Tess hit her 6-month mark a few days ago, so I wanted to document what her most noticeable traits are so far. She loves eating, gulping, swallowing without chewing, staring at any food nearby, grabbing for mama and dada's plates, and just generally putting anything in her mouth. And eating it. The theme of our daughter? Serious gastronomy.

The other thing that she does REALLY well is smile profusely whenever Ted or I come into view, even if we just left the room for 30 seconds and came back in. Of course, if we come back in with food, the smile is accompanied by hyperventilation and flailing limbs.

So here is photographic evidence of all things boca.

Take THAT, American flag. Happy independence to you, too!

The other person she just beams for nonstop is Ted's sister. She's only been with Tess a few times since she was born, but Tessa gets irrepressibly giggly. We can't figure it out, because neither of us like her very much, but there you have it. Kidding, Anneli. KIDDING!

The day she turned 6 months, she bit me and opened up the wound she'd given me the day before from her razor-sharp chompers. My fingers don't get anywhere near that mouth anymore.

Notice the empty bowl AND banana peel. That was her lunch, and she's still leaning over and looking for more. And the fold that's forming on her wrist? Nothin' but love.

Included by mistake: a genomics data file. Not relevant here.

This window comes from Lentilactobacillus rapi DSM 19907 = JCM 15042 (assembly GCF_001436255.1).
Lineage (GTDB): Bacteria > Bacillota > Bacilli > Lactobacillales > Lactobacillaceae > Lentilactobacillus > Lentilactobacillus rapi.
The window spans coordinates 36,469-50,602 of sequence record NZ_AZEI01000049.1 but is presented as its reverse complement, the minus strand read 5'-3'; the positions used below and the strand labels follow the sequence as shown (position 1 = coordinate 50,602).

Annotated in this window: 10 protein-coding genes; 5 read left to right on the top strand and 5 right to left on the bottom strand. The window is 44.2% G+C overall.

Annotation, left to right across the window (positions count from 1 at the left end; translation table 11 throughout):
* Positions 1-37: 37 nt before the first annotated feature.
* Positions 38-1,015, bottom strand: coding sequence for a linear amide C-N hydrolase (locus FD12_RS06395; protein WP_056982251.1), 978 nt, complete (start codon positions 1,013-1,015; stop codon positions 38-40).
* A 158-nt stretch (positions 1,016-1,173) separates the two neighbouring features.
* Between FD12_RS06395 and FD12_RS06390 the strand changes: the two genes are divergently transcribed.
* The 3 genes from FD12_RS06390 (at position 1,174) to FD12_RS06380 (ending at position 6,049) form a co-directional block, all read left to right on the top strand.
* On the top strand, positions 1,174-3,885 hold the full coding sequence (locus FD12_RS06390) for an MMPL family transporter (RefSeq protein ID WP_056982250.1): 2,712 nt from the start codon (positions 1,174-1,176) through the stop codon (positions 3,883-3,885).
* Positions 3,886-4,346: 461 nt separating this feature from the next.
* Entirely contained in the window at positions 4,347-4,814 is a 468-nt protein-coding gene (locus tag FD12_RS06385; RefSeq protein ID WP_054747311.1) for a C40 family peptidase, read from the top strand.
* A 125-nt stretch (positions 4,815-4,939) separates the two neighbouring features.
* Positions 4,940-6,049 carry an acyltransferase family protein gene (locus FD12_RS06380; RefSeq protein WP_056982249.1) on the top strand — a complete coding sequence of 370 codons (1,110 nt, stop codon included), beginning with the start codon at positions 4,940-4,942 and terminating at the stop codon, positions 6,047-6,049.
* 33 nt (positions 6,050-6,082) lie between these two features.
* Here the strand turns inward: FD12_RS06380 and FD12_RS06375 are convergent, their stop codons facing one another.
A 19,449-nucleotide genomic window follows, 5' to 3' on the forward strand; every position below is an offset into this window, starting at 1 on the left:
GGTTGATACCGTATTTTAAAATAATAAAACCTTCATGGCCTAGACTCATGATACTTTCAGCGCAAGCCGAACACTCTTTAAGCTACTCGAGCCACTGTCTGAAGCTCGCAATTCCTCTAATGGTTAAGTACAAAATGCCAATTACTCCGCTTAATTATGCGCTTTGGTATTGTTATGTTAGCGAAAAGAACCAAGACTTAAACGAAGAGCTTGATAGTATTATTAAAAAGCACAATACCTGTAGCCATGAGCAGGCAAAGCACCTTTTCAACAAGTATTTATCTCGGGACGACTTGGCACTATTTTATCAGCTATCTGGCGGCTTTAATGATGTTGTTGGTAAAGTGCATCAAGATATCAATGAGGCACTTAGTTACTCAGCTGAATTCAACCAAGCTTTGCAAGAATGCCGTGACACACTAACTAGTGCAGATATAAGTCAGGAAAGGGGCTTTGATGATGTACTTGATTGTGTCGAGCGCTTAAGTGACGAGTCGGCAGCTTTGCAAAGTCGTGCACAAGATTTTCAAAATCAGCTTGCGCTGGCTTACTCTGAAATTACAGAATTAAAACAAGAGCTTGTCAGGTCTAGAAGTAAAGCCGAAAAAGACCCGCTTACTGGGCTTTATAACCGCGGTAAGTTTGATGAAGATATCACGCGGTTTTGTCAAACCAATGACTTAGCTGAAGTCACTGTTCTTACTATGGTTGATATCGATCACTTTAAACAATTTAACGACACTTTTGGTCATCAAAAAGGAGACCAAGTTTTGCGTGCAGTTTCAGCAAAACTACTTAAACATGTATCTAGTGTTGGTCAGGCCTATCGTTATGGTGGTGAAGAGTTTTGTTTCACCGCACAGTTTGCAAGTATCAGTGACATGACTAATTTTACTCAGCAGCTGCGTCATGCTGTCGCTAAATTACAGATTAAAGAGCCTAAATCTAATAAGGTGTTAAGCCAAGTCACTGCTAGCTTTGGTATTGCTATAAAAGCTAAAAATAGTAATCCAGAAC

This picture was specifically for showing off her FULL double-chin. All the way up to her cheeks, baby. We have to put baby powder under her third one because it never touches air.

A common look:

The spoon is only halfway to her mouth, and she lunges for it. This is no shrinking violet, folks.

One of my favorite moments. I thought I'd see if she could wrap her chubby fingers around a blueberry and put it in her mouth like she can with her toys. So I placed a few in front of her. Total faceplant. Isn't this the same pose for all food-eating contests?

We only did this for show. She doesn't eat whole bananas. Oh wait. Yes she does. And she doesn't chew. And if we're one second late with the next little piece, boy, do we hear about it.

I wish I had audio for this one. The bottle was drained in about 3 minutes flat.

During the cross-country move, we were forced to pull off in random places and bust out the grub.

During a recent aquarium trip (thank you, Anneli - we LOVED the day), Tessa got a taste of her own medicine. She is very scrumptious and edible.

Especially for sharks.

Her poor toys.

So, Chubbsy is now pushing 20 pounds. Gone are the days of bathing her in the bathroom sink, though I tried.

Her first experience with prunes. She loved them, but I couldn't handle the diapers afterward, so it was her last experience until she can wipe herself.